Part 1 in a series
As a systems consultant, I have to deliver a number of software and hardware solutions to customers; in order to do so, I have to know what I'm doing (I know: shocking!), and that takes study and practice. As followers of this blog know, I've got a nice little setup in my basement
, and the process of teaching myself these technologies, I've gotten to the point where I want to actually use
some of those things.
So, I do what lots of people do: I set up these services and enable port forwarding in my NAT firewall, sending the traffic on a port-by-port basis to the servers that are listening for connections.
|Port Forwarding behind a single IP address|
In some cases, I don't even have to set up a forward: the device on my network uses a protocol known as "Universal Plug 'N Play" (UPnP) to request port forwarding directly from the router. This all works well as long as I don't have more than one "inside" device listening on a given port. Unfortunately, this leaves me in a conundrum: most of these new & useful applications are using web services—or maybe just the TCP/80 and TCP/443 ports—which makes it hard to manage behind a home router.
|The problem: only one destination per port|
One alternative is to use non-standard ports for the connections; unfortunately, many applications don't permit the use of non-standard ports (erk!), or when they do, their use is incredibly cumbersome on the client.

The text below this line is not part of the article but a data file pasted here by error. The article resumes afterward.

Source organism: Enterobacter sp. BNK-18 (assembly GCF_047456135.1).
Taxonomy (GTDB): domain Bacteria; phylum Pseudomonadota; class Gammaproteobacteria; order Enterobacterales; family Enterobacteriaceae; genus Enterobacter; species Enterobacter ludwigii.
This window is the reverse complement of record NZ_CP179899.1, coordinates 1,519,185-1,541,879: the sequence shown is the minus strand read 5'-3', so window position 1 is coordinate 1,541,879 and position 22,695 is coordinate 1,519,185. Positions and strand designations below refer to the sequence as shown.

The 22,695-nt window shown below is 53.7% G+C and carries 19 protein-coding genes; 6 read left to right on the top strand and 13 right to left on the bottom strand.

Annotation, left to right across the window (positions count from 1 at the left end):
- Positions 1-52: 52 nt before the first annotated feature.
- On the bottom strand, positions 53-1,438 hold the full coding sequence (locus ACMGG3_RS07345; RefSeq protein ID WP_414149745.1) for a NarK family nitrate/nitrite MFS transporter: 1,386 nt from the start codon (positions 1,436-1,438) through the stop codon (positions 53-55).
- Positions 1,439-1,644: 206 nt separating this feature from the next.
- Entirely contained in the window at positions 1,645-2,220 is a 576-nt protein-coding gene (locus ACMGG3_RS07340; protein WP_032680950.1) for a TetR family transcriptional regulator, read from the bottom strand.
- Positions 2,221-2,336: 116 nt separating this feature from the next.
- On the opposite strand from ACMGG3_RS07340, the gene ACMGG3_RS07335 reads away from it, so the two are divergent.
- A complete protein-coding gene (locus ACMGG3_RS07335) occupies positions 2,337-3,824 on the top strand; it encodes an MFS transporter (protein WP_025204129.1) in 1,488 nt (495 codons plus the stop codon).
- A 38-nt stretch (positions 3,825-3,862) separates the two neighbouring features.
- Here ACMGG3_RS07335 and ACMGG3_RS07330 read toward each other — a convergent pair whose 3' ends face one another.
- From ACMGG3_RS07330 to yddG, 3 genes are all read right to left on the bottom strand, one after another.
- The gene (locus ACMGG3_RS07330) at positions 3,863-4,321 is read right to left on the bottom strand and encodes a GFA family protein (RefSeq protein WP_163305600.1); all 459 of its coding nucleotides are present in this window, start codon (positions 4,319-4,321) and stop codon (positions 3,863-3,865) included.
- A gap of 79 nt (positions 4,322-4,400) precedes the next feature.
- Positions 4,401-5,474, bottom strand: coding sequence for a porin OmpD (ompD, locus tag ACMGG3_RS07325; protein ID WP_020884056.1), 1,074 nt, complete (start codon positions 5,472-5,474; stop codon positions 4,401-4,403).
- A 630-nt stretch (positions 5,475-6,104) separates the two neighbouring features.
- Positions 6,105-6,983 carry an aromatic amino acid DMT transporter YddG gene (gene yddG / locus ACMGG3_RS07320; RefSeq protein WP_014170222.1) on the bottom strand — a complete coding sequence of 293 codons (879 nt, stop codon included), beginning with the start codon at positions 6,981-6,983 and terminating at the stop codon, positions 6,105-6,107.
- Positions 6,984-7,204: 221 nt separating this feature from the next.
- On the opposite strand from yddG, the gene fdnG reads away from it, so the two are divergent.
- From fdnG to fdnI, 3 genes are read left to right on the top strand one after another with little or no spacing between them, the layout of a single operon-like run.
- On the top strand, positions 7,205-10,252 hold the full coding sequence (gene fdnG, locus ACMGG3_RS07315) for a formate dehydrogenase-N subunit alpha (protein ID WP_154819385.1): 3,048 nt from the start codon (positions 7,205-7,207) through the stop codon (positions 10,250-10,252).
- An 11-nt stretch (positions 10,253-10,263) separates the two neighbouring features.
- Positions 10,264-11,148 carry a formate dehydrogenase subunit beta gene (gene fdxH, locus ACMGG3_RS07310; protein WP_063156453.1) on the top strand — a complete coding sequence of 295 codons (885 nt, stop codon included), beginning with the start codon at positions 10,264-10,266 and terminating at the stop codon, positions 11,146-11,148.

Another option—less desirable, and not always functional—is co-installing everything on a single machine. This sets you up for all sorts of compatibility issues and potentially negative interactions. Plus: when we have a virtual environment available, isn't it desirable to have single-purpose machines to avoid all those annoyances?
Luckily, there's a solution: use a proxy (or, more precisely, a reverse
proxy). A standard proxy will accept many different outgoing requests and act as a single point of contact for the returning requests. A reverse proxy takes a single incoming request, and after inspecting the request, decides which one among many destinations will receive the traffic.
|Reverse Proxy to direct traffic|
There are a lot
of solutions out there that can provide this solution; this series of blog posts will focus on the Citrix NetScaler
VPX Express. This solution has several things going for it, not only for use in the home lab:
- It's free.
- A pair is easy to configure for high availability (and is still covered under the no-cost license!)
- It can be configured for multiple protocols, not just HTTP and/or HTTPS
- A simple license update and it can support far more than the included 5Mb/s capacity.
- "Playing" with it can directly translate into using the product in business scenarios.
Parts in this series:
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